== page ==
UNSW Scientists are further along in their goal to create faster, stronger, and more energy efficient computers. A new collaborative paper between FLEET (the Australian Research Council Centre of Excellence in Future Low-Energy Electronic Technologies), CQC2T (the ARC Centre of Excellence for Quantum Computation and Communication Technology) and the University of British Columbia (Vancouver, Canada), indicates that the trade-off between operational speed and information coherence might be optimized through holes, thus scaling-up qubits in a mini-quantum computer.
One way to make a quantum bit is to use the ‘spin’ of an electron, which can point either up or down. To make quantum computers as fast and powerful as possible, FLEET scientists are operating them by only using electric fields; applied using ordinary electrodes.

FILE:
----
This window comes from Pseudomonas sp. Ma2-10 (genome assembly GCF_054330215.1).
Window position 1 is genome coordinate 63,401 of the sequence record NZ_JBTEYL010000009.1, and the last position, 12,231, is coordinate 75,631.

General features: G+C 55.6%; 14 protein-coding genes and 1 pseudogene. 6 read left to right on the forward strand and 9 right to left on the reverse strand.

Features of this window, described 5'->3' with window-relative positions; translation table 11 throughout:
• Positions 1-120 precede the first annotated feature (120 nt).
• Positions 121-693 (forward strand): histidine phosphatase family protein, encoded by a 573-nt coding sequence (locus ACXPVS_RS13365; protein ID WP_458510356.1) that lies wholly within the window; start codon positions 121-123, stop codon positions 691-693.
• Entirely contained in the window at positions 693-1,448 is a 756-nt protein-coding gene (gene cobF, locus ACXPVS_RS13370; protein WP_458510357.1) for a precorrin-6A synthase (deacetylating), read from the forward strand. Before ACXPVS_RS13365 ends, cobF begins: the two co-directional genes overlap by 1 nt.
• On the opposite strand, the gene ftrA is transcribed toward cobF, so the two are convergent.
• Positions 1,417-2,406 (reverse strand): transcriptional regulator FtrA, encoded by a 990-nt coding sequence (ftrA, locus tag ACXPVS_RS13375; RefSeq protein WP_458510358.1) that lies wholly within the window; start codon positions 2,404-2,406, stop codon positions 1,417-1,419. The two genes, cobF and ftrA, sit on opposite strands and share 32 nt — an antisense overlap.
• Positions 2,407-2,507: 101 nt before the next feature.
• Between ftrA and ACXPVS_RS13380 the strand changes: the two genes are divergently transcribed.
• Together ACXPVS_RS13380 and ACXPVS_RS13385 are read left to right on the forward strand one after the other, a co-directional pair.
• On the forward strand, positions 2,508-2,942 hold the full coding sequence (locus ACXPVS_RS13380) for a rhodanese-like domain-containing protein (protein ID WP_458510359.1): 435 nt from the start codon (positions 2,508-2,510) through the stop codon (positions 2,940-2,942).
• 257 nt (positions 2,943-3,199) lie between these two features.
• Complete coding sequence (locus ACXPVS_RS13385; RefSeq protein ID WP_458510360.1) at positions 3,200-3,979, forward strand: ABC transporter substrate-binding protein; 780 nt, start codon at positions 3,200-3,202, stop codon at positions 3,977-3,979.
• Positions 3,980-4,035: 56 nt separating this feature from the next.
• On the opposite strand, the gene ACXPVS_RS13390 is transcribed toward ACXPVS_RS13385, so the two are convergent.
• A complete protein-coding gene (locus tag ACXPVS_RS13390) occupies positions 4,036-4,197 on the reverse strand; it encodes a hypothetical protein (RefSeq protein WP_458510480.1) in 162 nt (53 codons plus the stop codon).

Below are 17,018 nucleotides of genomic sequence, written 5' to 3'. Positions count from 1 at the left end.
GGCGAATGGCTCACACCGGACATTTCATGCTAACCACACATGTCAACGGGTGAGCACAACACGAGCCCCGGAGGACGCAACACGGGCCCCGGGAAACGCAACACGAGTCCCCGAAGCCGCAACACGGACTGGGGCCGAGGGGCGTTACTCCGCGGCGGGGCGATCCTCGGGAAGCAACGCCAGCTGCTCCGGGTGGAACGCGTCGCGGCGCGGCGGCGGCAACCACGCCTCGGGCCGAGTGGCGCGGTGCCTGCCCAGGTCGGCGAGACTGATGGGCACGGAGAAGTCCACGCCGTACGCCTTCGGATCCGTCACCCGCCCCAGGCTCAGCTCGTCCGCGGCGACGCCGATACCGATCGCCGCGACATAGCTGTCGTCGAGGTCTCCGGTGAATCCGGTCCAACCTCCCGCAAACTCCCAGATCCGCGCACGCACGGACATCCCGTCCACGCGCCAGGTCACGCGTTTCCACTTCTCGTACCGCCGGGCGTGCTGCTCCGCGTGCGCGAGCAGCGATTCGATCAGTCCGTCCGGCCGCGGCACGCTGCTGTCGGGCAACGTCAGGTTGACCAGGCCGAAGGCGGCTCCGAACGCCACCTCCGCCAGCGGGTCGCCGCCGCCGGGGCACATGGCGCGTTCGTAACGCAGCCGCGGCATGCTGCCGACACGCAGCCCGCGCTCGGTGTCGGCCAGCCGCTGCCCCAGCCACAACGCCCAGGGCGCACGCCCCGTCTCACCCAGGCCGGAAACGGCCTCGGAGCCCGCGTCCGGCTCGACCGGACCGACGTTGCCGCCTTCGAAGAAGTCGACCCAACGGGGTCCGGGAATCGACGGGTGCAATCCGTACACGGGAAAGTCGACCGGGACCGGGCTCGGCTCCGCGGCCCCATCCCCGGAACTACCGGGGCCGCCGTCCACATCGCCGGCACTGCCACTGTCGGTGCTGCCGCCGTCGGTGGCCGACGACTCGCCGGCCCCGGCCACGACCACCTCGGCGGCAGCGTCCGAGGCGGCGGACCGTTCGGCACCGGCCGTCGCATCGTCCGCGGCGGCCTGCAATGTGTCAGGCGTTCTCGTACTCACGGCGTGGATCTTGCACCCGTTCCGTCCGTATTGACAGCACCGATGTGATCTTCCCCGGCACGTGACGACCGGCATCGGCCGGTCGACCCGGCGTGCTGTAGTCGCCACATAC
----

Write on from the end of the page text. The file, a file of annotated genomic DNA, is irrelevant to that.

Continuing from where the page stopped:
“Our theoretical studies show that a solution is reached by using holes, which can be thought of as the absence of an electron, behaving like positively-charged electrons,” says Associate Professor in the UNSW School of Physics, Dimi Culcer. In this way, a quantum bit can be made robust against charge fluctuations stemming from the solid background.
Moreover, the ‘sweet spot’ at which the qubit is least sensitive to such noise is also the point at which it can be operated the fastest. “Our study predicts such a point exists in every quantum bit made of holes and provides a set of guidelines for experimentalists to reach these points in their labs,” says Dimi.
Reference: “Optimal operation points for ultrafast, highly coherent Ge hole spin-orbit qubits” by Zhanning Wang, Elizabeth Marcellina, Alex. R. Hamilton, James H. Cullen, Sven Rogge, Joe Salfi and Dimitrie Culcer, 1 April 2021, npj Quantum Information.
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